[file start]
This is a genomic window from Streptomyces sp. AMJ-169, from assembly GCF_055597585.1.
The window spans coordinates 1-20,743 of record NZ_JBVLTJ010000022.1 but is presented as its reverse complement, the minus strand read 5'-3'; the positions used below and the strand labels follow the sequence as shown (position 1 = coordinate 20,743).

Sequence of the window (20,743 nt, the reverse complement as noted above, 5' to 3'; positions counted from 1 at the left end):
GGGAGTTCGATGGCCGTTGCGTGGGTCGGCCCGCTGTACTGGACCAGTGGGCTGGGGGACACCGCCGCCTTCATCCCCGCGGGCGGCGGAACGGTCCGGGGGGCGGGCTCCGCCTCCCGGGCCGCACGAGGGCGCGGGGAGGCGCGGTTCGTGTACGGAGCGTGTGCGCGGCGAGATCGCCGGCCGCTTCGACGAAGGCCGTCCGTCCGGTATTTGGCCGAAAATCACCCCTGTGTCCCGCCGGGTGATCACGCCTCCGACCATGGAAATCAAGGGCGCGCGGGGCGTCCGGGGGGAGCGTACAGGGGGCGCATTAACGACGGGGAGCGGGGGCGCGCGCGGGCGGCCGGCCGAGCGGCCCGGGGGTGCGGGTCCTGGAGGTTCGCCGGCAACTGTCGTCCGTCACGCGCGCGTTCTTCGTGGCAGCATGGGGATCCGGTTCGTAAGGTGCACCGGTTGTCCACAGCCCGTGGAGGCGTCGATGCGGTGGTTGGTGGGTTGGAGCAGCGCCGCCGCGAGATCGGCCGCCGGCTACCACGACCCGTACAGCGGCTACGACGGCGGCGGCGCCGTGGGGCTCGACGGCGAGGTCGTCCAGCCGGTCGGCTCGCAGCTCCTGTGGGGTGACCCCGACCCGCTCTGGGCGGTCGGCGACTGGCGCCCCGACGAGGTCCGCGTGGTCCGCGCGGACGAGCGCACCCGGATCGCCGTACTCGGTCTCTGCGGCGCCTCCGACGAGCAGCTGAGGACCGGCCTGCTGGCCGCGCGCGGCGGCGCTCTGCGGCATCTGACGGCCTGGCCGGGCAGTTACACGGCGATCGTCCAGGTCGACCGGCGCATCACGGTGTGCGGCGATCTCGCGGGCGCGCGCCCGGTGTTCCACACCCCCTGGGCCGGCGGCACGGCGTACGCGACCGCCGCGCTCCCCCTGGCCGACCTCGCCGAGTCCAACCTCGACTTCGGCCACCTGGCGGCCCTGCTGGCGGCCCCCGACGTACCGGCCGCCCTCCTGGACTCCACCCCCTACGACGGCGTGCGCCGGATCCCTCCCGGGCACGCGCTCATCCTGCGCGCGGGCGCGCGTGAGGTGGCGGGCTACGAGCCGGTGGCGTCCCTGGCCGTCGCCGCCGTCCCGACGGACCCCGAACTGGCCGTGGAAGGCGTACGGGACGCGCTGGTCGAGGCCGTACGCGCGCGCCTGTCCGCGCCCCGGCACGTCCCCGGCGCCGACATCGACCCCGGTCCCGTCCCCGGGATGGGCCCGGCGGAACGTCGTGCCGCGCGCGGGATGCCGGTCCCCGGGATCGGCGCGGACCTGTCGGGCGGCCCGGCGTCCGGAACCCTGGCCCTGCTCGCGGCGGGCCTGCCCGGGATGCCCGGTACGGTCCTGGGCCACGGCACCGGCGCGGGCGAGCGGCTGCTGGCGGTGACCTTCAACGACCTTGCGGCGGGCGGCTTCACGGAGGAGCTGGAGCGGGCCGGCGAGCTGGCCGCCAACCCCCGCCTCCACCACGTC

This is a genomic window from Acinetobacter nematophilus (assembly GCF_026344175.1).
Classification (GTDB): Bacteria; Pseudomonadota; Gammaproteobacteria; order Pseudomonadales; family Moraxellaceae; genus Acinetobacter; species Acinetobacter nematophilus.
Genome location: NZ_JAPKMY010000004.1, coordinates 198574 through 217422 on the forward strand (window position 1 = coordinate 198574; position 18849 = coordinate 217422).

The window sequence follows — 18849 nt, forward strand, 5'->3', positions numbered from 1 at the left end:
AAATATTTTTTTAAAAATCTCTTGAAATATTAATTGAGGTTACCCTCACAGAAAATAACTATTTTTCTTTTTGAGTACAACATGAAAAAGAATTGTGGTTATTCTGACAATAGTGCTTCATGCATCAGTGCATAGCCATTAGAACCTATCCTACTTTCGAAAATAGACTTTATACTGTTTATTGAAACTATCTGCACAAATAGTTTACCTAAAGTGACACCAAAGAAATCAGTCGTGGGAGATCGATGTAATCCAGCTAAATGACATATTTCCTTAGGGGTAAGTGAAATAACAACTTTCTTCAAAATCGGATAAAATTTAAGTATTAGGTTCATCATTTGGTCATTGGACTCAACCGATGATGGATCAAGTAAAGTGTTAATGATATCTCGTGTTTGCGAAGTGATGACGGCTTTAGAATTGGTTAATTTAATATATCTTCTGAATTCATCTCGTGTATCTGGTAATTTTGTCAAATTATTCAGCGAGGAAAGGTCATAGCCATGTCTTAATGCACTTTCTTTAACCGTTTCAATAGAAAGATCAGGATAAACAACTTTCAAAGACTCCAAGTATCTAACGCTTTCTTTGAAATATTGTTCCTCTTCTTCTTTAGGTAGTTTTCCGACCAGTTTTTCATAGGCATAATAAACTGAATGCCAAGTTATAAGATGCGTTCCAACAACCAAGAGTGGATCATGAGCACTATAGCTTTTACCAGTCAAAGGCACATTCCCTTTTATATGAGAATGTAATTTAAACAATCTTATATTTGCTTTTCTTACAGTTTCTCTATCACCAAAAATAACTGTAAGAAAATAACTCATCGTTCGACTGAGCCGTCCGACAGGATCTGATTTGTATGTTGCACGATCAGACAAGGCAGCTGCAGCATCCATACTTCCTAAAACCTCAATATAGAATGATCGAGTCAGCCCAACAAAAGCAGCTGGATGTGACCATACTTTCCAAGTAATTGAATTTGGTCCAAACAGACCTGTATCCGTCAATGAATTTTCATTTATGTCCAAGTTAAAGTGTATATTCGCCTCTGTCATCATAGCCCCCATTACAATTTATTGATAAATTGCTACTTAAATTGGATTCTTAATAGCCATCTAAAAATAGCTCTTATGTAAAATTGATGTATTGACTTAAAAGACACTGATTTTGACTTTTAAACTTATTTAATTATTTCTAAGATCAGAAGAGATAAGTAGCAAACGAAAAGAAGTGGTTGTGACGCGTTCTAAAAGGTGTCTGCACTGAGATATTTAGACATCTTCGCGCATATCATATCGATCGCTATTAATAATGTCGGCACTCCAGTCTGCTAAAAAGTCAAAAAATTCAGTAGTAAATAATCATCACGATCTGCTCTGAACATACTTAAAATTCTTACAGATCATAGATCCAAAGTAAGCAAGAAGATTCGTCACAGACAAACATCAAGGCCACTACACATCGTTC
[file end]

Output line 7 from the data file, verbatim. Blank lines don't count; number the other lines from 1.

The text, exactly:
Genome location: NZ_JAPKMY010000004.1, coordinates 198574 through 217422 on the forward strand (window position 1 = coordinate 198574; position 18849 = coordinate 217422).